According to the court's analysis in Bothke I, Bothke claimed that Terry did not meet Harlow 's objective standard because she failed to follow statutory procedures even though Bothke had twice warned her that she was proceeding illegally. Id. at 1414. While Bothke's complaint alleges that the IRS failed to provide him with a notice of deficiency pursuant to 26 U.S.C. §§ 6212(a) and 6213(a), the panel accepted arguendo the IRS's contention that Bothke had only been entitled to a notice of mathematical or clerical error. Id. The panel observed, however, that even under the IRS's theory of the applicable statutory procedure, Bothke had responded to the "Correction to Arithmetic" well within sixty days, and the IRS had failed to construe his letter of protest as a request for an abatement. Id. The panel also noted that Sec. 6213(b) (2) "does not require that the taxpayer put a legal classification on his protest," and concluded that " [i]t seems the IRS proceeded illegally even under its interpretation of the proper procedure to use for [Bothke's] tax return." Id.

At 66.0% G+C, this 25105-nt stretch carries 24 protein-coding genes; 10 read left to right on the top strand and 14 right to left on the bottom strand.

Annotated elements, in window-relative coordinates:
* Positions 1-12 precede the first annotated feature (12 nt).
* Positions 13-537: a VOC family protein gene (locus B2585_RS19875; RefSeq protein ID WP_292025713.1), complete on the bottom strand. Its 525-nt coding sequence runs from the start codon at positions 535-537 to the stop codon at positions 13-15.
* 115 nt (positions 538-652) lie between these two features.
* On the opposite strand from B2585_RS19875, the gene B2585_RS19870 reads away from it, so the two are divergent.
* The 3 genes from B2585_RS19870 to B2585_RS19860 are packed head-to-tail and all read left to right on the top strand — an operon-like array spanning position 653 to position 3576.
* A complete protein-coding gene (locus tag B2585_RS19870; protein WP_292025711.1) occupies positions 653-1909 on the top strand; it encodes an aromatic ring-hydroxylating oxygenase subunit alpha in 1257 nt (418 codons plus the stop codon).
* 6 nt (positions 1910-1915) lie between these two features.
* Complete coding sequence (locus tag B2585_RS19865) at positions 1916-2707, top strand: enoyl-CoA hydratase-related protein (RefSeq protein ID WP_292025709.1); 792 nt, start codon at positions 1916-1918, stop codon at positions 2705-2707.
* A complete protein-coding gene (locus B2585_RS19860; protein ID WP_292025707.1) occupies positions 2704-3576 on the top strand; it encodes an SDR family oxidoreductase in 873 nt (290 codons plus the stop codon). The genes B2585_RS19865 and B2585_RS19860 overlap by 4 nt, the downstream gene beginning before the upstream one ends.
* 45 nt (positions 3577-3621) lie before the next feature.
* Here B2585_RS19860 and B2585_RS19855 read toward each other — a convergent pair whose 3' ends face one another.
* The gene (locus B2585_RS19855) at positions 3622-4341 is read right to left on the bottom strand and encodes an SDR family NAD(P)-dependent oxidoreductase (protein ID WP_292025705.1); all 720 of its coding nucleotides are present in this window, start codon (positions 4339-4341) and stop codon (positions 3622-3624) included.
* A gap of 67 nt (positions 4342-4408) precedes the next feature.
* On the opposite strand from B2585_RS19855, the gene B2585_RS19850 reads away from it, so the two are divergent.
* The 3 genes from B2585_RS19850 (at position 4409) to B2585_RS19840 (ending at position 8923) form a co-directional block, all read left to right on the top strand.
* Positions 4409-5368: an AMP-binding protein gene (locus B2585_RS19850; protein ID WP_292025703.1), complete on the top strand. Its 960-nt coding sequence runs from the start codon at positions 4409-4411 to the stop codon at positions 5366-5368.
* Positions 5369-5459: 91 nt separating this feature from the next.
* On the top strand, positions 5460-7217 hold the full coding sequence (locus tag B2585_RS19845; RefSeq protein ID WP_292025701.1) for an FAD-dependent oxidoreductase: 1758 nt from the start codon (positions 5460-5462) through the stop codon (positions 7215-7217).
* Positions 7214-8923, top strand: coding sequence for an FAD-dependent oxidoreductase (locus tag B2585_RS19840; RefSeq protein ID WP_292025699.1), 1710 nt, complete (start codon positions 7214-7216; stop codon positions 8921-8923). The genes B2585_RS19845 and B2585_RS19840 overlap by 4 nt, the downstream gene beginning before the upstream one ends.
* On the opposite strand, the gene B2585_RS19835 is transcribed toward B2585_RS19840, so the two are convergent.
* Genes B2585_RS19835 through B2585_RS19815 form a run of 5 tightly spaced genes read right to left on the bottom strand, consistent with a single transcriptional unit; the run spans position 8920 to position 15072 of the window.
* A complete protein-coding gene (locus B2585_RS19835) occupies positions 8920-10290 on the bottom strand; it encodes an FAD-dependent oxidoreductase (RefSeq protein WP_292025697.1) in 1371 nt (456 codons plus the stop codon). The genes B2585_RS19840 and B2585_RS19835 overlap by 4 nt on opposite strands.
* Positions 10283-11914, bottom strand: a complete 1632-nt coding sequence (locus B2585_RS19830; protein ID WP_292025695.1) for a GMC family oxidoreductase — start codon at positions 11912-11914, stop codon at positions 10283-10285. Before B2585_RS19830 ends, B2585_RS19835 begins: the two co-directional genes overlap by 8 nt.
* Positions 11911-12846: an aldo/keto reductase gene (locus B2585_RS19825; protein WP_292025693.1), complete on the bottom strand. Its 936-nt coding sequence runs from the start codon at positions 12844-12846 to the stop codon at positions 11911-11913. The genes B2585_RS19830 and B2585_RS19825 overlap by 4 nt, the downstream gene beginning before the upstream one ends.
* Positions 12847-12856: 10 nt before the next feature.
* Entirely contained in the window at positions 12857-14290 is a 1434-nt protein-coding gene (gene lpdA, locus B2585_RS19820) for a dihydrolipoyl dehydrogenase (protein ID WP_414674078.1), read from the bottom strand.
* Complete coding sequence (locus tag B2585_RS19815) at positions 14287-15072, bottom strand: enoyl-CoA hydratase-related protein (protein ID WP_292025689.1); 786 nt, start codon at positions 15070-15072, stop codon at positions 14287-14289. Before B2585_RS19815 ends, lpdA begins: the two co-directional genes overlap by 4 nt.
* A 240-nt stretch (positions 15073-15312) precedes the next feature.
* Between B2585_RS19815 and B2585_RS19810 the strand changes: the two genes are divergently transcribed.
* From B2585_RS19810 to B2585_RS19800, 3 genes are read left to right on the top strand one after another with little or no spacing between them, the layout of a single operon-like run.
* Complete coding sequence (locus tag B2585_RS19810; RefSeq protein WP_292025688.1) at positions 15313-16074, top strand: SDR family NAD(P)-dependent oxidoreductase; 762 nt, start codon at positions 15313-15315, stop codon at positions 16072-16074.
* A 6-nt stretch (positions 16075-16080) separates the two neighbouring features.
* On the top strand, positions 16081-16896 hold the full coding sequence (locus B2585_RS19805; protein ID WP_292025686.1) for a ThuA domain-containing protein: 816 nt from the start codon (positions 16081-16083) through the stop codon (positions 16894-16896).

Based on the appellate record in Bothke I, it was unclear to the panel what documents other than the TDA had been available to Terry when she levied on Bothke's wages. Id. at 1408, 1415. In remanding to the district court, the panel suggested that if Terry had seen Bothke's March 15 protest letter or was aware of its substance, "it is questionable whether she can meet the objective good faith standard" articulated in Harlow. Id. at 1414-15.
2. Bothke II.
On Terry's appeal to the Supreme Court, Bothke I was vacated and the case was remanded for further consideration in light of Davis v. Scherer, 468 U.S. 183, 104 S. Ct. 3012, 82 L. Ed. 2d 139 (1984). Terry v. Bothke, 468 U.S. 1201, 104 S. Ct. 3566, 82 L. Ed. 2d 867 (1984). In relevant part, Davis held that " [o]fficials sued for constitutional violations do not lose their qualified immunity merely because their conduct violates some statutory or administrative provision." Davis, 468 U.S. at 194, 104 S. Ct. at 3019. Thus, the flaw in the reasoning of Bothke I was that the panel examined Terry's qualified immunity in a Bivens action by looking to see if she had violated Bothke's clearly established statutory rights. The inquiry should have focused on whether Terry had violated Bothke's clearly established constitutional rights. Upon the Supreme Court's remand, we in turn remanded to the district court with instructions to dismiss the action "unless ... Bothke can meet the burden of showing a violation of constitutional rights that were clearly established at the time of the conduct at issue." Bothke v. Fluor Engineers & Constructors, Inc., 739 F.2d 484 (1984) (Bothke II) .
3. On Remand to the District Court.